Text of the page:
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Honda Fit and Toyota Prius named Consumer Reports Best Values for 2010

Consumer Reports is set to ship its annual automotive issue out to subscribers, but before the dyed and bound dead trees make their way to subscribers, CR shot off a few press releases to let us know what to expect. While we already covered the six new members of their Top Picks charts this morning, we found their New-Car Best and Worst Values List equally newsworthy.

CR chose the Honda Fit and Toyota Prius as its top picks for best overall value in the marketplace, despite Honda recalling more than 650,000 Fits and the issue plaguing the Toyota Prius, among the myriad of things that have kept ToMoCo busy lately. So before the complaints come in, perhaps a look at CR's methodology is in order. According to the presser after the jump:
"To determine which cars are the best values, Consumer Reports looked at a combination of performance, utility, and reliability for the money, considering total owner costs over the first five-years. The better a car performs in Consumer Reports' road tests and reliability Ratings and the less it costs to own, the greater its value."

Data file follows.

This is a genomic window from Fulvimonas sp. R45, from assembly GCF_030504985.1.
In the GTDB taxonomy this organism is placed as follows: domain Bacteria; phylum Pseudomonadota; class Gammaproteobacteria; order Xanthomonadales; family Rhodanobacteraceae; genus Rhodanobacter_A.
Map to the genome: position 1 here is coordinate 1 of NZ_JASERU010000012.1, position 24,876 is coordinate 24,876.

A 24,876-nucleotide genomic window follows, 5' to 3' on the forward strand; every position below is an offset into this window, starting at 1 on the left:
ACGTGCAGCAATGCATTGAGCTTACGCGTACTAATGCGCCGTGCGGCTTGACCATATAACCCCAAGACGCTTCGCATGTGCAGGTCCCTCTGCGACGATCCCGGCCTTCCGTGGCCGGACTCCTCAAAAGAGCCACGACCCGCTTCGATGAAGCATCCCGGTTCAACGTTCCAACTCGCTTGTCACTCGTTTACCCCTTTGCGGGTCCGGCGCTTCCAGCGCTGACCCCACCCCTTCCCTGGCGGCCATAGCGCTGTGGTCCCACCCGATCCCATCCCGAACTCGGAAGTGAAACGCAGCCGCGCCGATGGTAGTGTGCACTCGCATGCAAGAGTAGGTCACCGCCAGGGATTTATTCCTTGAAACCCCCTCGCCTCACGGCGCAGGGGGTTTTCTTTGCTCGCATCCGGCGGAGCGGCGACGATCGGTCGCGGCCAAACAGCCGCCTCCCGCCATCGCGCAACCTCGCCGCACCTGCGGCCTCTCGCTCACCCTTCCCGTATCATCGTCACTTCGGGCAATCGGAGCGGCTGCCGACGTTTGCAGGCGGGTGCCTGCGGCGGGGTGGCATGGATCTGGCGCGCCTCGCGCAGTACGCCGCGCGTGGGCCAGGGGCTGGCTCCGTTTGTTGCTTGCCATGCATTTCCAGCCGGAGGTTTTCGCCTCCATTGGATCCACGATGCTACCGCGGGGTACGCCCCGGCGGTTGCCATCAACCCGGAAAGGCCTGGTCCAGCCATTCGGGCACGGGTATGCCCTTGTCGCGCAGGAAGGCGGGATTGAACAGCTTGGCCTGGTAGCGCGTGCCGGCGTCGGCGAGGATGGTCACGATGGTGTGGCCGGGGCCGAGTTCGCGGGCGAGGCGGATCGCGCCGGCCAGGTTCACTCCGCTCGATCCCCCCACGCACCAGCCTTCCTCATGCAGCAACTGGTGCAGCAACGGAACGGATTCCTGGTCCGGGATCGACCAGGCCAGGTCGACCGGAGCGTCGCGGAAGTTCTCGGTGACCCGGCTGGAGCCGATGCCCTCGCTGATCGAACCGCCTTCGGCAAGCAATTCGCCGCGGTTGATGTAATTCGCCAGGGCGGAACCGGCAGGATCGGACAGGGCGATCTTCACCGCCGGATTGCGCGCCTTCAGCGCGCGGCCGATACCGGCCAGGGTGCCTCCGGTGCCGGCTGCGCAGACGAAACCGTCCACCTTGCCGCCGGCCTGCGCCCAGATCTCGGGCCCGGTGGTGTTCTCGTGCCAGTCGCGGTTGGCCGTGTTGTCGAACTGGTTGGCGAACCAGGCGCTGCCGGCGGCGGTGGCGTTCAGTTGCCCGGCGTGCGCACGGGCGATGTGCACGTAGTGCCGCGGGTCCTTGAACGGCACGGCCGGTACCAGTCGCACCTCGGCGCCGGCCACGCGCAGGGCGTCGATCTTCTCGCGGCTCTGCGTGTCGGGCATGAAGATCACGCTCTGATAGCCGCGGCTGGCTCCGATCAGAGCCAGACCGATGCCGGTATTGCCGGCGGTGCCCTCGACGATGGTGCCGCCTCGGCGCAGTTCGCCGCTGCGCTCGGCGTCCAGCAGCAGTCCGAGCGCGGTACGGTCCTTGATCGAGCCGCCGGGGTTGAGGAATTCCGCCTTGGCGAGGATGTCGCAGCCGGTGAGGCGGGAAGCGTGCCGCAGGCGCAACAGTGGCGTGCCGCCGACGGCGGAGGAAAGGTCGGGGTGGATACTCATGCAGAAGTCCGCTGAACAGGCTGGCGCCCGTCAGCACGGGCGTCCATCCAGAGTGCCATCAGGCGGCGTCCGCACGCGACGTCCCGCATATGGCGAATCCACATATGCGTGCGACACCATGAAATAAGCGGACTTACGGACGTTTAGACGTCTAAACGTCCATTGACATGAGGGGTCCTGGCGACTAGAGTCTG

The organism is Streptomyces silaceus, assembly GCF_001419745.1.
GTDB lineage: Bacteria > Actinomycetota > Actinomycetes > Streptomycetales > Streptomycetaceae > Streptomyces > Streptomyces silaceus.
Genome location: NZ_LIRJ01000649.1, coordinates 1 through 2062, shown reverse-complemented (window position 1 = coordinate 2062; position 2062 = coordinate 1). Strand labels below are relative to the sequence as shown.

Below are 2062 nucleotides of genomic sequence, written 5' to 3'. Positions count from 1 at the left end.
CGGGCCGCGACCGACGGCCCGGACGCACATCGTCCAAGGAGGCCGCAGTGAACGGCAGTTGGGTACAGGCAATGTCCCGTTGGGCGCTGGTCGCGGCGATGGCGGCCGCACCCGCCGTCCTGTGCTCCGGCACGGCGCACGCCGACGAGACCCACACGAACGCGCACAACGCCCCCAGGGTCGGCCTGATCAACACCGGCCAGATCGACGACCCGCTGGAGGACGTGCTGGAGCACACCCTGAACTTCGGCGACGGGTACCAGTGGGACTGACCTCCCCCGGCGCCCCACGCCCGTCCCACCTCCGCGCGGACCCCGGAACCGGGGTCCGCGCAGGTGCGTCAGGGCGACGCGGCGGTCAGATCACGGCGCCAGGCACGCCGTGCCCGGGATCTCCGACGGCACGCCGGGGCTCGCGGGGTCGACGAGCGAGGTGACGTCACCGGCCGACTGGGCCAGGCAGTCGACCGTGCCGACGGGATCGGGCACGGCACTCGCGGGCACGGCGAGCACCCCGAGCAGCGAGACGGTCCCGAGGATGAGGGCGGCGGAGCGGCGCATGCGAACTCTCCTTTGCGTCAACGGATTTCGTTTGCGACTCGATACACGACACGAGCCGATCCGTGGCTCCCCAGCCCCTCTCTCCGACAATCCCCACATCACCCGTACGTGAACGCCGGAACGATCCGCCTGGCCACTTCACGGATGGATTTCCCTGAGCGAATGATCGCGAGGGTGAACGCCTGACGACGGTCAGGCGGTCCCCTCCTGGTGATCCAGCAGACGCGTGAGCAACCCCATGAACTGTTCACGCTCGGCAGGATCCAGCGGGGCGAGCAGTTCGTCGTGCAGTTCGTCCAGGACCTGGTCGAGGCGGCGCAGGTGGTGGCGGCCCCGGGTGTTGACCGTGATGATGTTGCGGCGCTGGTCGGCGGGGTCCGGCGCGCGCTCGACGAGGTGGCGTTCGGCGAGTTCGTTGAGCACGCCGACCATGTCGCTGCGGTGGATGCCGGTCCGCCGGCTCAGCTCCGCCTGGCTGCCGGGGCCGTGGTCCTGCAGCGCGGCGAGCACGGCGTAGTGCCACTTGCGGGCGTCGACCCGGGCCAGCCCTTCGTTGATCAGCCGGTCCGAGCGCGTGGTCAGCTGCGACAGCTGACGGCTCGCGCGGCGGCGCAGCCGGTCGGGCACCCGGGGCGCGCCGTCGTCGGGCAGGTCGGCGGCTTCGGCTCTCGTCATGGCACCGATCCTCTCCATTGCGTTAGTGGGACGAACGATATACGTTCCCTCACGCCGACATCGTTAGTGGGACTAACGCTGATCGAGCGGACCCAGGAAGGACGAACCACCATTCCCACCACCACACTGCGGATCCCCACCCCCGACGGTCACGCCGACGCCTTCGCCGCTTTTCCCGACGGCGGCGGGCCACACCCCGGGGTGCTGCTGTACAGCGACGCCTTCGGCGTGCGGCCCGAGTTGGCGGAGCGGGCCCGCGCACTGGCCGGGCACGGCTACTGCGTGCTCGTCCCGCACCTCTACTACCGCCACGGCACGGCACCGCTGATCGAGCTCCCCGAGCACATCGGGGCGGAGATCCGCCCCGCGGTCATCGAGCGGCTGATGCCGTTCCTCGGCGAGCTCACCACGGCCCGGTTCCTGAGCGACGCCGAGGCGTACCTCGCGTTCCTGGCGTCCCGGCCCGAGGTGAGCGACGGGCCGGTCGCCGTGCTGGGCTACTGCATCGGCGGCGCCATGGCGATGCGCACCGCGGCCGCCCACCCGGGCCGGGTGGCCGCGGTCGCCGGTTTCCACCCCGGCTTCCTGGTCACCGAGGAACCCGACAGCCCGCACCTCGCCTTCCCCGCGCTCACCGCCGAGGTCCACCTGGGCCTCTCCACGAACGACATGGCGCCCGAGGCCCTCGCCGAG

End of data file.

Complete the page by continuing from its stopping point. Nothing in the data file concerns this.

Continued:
Consumer Reports says the Honda Fit and the Toyota Prius bested 280 other cars in eight different categories to grab their top spots. Each recorded a score of 2.08 on their tally sheets, representing values that are more than twice as good as the overall average for the group. It could be argued that the recalls affecting the vehicles might have come too late in the game and/or may have not impacted their rankings significantly enough to erase the inherent value of each vehicle. And lest we forget, CR isn't alone in recognizing the Prius, with MotorWeek and Intellichoice both naming the Japanese hybrid to their awards this year.

The full report on best and worst new-car values will show up March 2, but you can see the lists in the press release after the jump.

[Source: Consumer Reports]


Honda Fit and Toyota Prius Top Consumer Reports New-Car Best Value List

Annual Auto Issue Names Best and Worst New-Car Best Values in Eight Categories

YONKERS, N.Y., Feb. 23 /PRNewswire-USNewswire/ -- The Honda Fit and the Toyota Prius topped the list of new-car best values according to Consumer Reports' 2010 Annual Auto Issue beating out more than 280 cars in eight categories.

The Honda Fit and the Toyota Prius each earned a value score of 2.08 and provided the best overall value despite being very different cars. Scores are expressed in relation to the value of the average vehicle (designated 1.00). A score of 2.00 represents twice the value of the average model.

While the Prius IV ($26,750) is more expensive than the Honda Fit ($16,020) and has a higher cost per mile (47 cents vs. 42), the Prius performed notably better in Consumer Reports' battery of road tests, earning a score of 80 versus the Fit's 68. Both cars have excellent reliability.